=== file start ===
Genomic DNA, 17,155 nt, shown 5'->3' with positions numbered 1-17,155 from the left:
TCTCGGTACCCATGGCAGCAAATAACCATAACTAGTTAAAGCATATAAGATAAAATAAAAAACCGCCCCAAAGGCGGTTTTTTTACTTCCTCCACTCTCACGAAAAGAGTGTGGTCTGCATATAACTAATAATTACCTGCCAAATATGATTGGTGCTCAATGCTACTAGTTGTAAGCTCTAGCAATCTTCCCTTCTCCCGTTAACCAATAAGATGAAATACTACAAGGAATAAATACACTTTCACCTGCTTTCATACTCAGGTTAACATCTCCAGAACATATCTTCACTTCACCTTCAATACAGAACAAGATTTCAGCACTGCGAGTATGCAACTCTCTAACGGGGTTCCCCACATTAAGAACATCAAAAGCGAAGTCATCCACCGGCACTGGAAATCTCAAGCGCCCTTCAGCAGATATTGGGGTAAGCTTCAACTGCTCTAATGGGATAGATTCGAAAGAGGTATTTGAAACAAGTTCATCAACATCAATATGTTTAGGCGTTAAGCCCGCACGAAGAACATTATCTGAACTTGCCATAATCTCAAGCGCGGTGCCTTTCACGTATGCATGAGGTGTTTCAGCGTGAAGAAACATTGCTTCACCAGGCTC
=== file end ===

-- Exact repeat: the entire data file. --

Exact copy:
Genomic DNA, 17,155 nt, shown 5'->3' with positions numbered 1-17,155 from the left:
TCTCGGTACCCATGGCAGCAAATAACCATAACTAGTTAAAGCATATAAGATAAAATAAAAAACCGCCCCAAAGGCGGTTTTTTTACTTCCTCCACTCTCACGAAAAGAGTGTGGTCTGCATATAACTAATAATTACCTGCCAAATATGATTGGTGCTCAATGCTACTAGTTGTAAGCTCTAGCAATCTTCCCTTCTCCCGTTAACCAATAAGATGAAATACTACAAGGAATAAATACACTTTCACCTGCTTTCATACTCAGGTTAACATCTCCAGAACATATCTTCACTTCACCTTCAATACAGAACAAGATTTCAGCACTGCGAGTATGCAACTCTCTAACGGGGTTCCCCACATTAAGAACATCAAAAGCGAAGTCATCCACCGGCACTGGAAATCTCAAGCGCCCTTCAGCAGATATTGGGGTAAGCTTCAACTGCTCTAATGGGATAGATTCGAAAGAGGTATTTGAAACAAGTTCATCAACATCAATATGTTTAGGCGTTAAGCCCGCACGAAGAACATTATCTGAACTTGCCATAATCTCAAGCGCGGTGCCTTTCACGTATGCATGAGGTGTTTCAGCGTGAAGAAACATTGCTTCACCAGGCTC